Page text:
Costa Rica recognizes ‘sacrifice and dignity’ of freed journalist Lucía Pineda Ubáu
The Foreign Minister of Costa Rica, Manuel Ventura Robles, acknowledged the work and sacrifice of journalist Lucía Pineda Ubáu, who spent 172 days illegally and unjustly imprisoned in Nicaragua’s La Esperanza Women’s Prison by orders of Daniel Ortega’s regime.
Lucía Pineda Ubáu, who has dual-citizenship of Nicaragua and Costa Rica, met last week with diplomats from Costa Rica, who since her arrest on Dec. 21, 2018 at the offices of “100% Noticias” in Managua sought to protect due process and the journalist’s safety.
Ventura recalled that on Feb. 11, 2019, he had welcomed to his office Lucía Ubáu, the journalist’s mother, and her uncle, Alejandro Ubáu, and promised to provide the necessary support.
“The journalist, when she was arrested, had been dedicated to reporting on the events that led the Nicaraguans to demonstrate against mistreatment, persecution and violence,” Ventura said. “That’s when she herself was hit by the repressive wave of the regime of Nicaragua and taken prisoner.”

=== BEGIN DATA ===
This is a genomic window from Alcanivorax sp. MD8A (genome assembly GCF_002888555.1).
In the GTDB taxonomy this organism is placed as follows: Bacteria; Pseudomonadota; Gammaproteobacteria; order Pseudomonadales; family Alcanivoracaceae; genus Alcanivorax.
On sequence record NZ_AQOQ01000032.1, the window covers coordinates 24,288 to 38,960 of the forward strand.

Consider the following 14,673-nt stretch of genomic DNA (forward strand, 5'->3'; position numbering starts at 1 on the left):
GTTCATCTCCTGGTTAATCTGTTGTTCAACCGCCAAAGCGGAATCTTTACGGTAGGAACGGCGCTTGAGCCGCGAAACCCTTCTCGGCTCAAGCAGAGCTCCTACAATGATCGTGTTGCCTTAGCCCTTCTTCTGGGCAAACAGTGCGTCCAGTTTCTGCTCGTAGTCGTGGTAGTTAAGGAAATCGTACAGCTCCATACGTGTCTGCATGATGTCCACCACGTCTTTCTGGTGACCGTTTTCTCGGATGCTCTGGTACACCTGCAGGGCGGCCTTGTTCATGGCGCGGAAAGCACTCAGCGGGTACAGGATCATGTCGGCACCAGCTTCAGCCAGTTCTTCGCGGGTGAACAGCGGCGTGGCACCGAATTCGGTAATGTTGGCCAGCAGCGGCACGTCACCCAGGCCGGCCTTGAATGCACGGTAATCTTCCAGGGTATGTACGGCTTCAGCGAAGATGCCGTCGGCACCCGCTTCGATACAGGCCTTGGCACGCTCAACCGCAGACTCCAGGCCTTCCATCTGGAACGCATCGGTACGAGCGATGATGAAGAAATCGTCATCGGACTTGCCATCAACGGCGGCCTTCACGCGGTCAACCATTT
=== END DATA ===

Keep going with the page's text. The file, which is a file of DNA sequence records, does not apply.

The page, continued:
More political prisoners remain to be freed
Ventura said there are others like Lucía Pineda Ubáu, who with “sacrifice and dignity remind us that sometimes the daily work of doing our jobs makes some uncomfortable.”
Ventura also stressed Costa Rica’s commitment to journalism, freedoms and human rights in Nicaragua.
Pineda was released on June 12, 2019, through an Amnesty Law approved on June 8 of this year, by Nicaragua’s National Assembly, which is dominated by Ortega allies. The released political prisoners have expressed that they did not need such a ruling, arguing they are innocent of the charges invented by a Prosecutor’s Office dominated by the regime.
More than 400 political prisoners have been freed, but there are still 85 prisoners of the regime in prison.
Read the original story in Spanish at La Prensa, first published on June 14, 2019.
This story was translated into English and republished in The Tico Times as part of a partnership with La Prensa to help bring their coverage of the Nicaraguan crisis to an English-speaking audience.
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